ATTENTION: Student clubs and organizations are student-led and operated. Students are responsible for planning and organizing all club activities in accordance with applicable University policies and the University’s COVID-19 health and safety protocols. Student clubs and their members that violate health and safety protocols or other applicable policies may be subject to individual and club discipline.
In-Person Health & Safety Protocols
Now more than ever, the university needs its entire community to adhere to best practices for protecting their own health and the health of others. As such, all faculty, staff and students on campus will be expected to follow health and safety protocols. Managers will be responsible for implementing these protocols in their areas.
Per the CDC, social distancing, also called “physical distancing,” means keeping space between yourself and other people outside of your home. To practice social or physical distancing:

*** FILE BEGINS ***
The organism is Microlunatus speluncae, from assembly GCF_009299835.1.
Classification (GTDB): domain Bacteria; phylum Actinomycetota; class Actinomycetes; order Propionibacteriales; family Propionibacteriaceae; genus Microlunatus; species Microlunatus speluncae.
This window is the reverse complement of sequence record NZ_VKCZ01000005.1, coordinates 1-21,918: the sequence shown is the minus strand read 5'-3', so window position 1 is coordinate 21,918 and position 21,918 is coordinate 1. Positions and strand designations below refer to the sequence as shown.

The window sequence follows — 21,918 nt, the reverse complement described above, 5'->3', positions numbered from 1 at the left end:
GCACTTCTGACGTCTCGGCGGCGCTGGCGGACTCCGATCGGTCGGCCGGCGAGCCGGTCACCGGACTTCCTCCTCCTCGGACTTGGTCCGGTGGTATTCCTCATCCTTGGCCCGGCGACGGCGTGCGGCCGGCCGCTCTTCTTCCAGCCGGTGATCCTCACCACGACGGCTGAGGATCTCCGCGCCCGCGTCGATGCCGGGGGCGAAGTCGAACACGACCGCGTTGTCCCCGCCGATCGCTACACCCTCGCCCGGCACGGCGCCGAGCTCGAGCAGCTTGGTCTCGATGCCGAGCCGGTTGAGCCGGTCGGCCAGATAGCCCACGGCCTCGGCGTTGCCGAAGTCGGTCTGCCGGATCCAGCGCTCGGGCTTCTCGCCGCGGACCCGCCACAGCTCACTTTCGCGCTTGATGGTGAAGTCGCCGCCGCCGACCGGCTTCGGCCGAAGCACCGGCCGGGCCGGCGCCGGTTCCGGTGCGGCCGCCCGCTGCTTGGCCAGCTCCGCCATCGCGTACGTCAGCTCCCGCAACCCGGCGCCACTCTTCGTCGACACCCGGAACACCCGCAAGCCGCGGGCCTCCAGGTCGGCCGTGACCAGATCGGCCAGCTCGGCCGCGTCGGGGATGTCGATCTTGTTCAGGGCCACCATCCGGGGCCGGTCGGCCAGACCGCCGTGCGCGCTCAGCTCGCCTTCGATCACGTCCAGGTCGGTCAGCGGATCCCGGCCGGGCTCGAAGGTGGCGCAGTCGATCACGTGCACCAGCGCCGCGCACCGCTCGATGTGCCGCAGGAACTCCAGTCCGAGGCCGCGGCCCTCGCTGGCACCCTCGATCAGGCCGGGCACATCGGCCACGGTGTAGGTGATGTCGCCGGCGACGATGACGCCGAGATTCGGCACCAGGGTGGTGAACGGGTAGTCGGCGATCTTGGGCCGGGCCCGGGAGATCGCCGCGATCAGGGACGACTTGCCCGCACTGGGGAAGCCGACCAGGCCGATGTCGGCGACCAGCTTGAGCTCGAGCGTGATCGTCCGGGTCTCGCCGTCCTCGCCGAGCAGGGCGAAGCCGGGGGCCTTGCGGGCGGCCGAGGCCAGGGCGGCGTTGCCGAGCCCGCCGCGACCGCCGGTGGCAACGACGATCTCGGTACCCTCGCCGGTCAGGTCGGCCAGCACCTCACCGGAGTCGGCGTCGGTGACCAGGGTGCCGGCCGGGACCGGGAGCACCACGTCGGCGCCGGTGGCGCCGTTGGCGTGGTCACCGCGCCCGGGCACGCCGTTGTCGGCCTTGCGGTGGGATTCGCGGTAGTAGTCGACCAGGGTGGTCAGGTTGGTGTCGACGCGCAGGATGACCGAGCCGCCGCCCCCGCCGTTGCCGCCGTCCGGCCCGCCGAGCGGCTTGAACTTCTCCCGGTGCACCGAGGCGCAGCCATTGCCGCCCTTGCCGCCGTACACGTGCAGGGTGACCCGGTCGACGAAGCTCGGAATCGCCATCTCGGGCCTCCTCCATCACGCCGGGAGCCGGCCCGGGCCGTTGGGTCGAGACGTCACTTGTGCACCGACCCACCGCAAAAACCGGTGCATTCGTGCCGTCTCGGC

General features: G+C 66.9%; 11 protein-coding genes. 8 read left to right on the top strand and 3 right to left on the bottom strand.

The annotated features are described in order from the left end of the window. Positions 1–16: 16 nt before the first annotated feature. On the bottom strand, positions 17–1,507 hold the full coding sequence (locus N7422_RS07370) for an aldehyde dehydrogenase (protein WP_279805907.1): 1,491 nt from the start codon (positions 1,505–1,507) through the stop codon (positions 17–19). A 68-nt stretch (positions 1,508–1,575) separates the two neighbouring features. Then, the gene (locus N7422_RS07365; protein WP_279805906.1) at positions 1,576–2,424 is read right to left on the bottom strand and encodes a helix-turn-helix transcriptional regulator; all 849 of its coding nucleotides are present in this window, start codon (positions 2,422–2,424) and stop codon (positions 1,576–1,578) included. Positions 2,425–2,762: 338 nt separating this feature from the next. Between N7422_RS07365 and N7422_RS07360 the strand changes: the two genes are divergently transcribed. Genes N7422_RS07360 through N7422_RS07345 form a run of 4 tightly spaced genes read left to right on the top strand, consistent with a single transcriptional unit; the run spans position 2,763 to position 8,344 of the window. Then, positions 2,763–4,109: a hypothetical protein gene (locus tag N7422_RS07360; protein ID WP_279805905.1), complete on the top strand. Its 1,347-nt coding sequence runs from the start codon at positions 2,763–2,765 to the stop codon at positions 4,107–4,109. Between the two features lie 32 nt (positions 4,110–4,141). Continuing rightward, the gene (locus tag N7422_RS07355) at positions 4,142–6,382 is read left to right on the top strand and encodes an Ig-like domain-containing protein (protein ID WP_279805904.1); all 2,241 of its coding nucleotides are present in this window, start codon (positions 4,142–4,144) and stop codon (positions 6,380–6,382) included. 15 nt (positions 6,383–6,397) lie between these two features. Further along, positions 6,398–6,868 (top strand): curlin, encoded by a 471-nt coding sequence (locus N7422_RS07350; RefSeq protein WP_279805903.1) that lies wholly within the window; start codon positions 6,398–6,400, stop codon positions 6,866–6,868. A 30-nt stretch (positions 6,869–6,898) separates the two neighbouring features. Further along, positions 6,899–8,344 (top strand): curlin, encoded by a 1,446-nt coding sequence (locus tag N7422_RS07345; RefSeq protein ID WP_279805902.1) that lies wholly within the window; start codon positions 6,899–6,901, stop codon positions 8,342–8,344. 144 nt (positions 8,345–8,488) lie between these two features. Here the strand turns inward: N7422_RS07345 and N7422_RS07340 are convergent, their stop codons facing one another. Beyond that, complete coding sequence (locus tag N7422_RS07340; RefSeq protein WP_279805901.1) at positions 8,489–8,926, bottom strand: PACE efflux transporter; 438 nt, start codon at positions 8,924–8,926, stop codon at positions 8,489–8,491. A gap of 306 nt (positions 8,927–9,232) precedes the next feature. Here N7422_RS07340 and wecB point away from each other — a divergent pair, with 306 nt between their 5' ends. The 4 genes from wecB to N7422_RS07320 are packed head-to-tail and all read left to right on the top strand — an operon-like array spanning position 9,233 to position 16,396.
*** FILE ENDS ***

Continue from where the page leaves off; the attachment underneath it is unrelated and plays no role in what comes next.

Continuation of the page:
- Stay at least 6 feet (about 2 arms' length) from others (per current guidelines)
- Stay out of crowded places and avoid mass gatherings
Limiting face-to-face contact with others is the best way to reduce the spread of COVID-19. To the greatest extent possible, St. Thomas activities must be in accordance with social distancing directives: maintaining a full six (6) feet of space between you and another person whenever feasible. Faculty, staff and student workers may not use another person's personal protective equipment, phone, computer equipment, desks, cubicles, workstations, offices or other personal work tools and equipment. Shared equipment, such as copiers and vacuums, should be properly disinfected between uses.
Social distancing is being implemented on campus through the following methods:
- Meetings will be conducted electronically when it is feasible to do so; if meetings need to be held in person, participation will be limited to 10 participants and social distancing will be maintained.
- Plexiglass or other barriers will be placed in high-traffic service areas.
- Masks will be required indoors in common areas.
- Revised capacity limits for rooms will be developed and posted.
- Furniture in some areas will be removed or relocated.
- Trainings, educational programming, marketing campaigns and signage will be used to reinforce social distancing practices.